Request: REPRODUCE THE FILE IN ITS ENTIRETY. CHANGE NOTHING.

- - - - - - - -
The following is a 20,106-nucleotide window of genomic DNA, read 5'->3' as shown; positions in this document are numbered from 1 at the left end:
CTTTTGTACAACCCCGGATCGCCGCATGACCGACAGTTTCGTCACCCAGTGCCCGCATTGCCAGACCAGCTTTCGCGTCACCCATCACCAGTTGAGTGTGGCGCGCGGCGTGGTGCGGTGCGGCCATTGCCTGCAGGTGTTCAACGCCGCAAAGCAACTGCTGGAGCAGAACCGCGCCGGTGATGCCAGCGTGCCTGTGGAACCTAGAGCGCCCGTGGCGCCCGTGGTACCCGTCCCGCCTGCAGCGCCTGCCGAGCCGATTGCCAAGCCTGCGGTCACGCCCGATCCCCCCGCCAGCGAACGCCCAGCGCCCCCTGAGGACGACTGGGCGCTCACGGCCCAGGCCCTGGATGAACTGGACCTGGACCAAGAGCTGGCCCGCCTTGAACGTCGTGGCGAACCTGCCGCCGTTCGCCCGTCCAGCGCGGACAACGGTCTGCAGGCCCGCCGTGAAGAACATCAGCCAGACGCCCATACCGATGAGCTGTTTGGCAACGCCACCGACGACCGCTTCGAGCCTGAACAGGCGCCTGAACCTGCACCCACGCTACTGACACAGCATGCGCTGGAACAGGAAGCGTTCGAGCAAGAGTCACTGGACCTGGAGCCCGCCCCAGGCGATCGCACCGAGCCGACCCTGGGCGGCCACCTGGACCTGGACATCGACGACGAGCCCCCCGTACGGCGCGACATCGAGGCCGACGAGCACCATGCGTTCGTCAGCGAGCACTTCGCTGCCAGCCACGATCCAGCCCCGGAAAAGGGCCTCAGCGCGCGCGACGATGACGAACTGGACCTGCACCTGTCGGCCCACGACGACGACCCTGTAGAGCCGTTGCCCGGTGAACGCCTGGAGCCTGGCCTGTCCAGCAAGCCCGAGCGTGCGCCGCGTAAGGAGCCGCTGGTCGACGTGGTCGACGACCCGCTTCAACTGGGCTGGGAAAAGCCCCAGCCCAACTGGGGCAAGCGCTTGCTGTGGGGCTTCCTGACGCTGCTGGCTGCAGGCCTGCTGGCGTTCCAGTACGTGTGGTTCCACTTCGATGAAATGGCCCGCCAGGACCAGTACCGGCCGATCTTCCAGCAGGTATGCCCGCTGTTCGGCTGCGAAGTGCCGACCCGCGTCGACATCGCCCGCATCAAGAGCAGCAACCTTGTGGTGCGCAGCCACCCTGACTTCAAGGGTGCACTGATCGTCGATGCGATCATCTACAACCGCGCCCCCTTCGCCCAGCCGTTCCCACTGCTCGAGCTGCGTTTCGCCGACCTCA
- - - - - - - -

The following is a 20,106-nucleotide window of genomic DNA, read 5'->3' as shown; positions in this document are numbered from 1 at the left end:
CTTTTGTACAACCCCGGATCGCCGCATGACCGACAGTTTCGTCACCCAGTGCCCGCATTGCCAGACCAGCTTTCGCGTCACCCATCACCAGTTGAGTGTGGCGCGCGGCGTGGTGCGGTGCGGCCATTGCCTGCAGGTGTTCAACGCCGCAAAGCAACTGCTGGAGCAGAACCGCGCCGGTGATGCCAGCGTGCCTGTGGAACCTAGAGCGCCCGTGGCGCCCGTGGTACCCGTCCCGCCTGCAGCGCCTGCCGAGCCGATTGCCAAGCCTGCGGTCACGCCCGATCCCCCCGCCAGCGAACGCCCAGCGCCCCCTGAGGACGACTGGGCGCTCACGGCCCAGGCCCTGGATGAACTGGACCTGGACCAAGAGCTGGCCCGCCTTGAACGTCGTGGCGAACCTGCCGCCGTTCGCCCGTCCAGCGCGGACAACGGTCTGCAGGCCCGCCGTGAAGAACATCAGCCAGACGCCCATACCGATGAGCTGTTTGGCAACGCCACCGACGACCGCTTCGAGCCTGAACAGGCGCCTGAACCTGCACCCACGCTACTGACACAGCATGCGCTGGAACAGGAAGCGTTCGAGCAAGAGTCACTGGACCTGGAGCCCGCCCCAGGCGATCGCACCGAGCCGACCCTGGGCGGCCACCTGGACCTGGACATCGACGACGAGCCCCCCGTACGGCGCGACATCGAGGCCGACGAGCACCATGCGTTCGTCAGCGAGCACTTCGCTGCCAGCCACGATCCAGCCCCGGAAAAGGGCCTCAGCGCGCGCGACGATGACGAACTGGACCTGCACCTGTCGGCCCACGACGACGACCCTGTAGAGCCGTTGCCCGGTGAACGCCTGGAGCCTGGCCTGTCCAGCAAGCCCGAGCGTGCGCCGCGTAAGGAGCCGCTGGTCGACGTGGTCGACGACCCGCTTCAACTGGGCTGGGAAAAGCCCCAGCCCAACTGGGGCAAGCGCTTGCTGTGGGGCTTCCTGACGCTGCTGGCTGCAGGCCTGCTGGCGTTCCAGTACGTGTGGTTCCACTTCGATGAAATGGCCCGCCAGGACCAGTACCGGCCGATCTTCCAGCAGGTATGCCCGCTGTTCGGCTGCGAAGTGCCGACCCGCGTCGACATCGCCCGCATCAAGAGCAGCAACCTTGTGGTGCGCAGCCACCCTGACTTCAAGGGTGCACTGATCGTCGATGCGATCATCTACAACCGCGCCCCCTTCGCCCAGCCGTTCCCACTGCTCGAGCTGCGTTTCGCCGACCTCA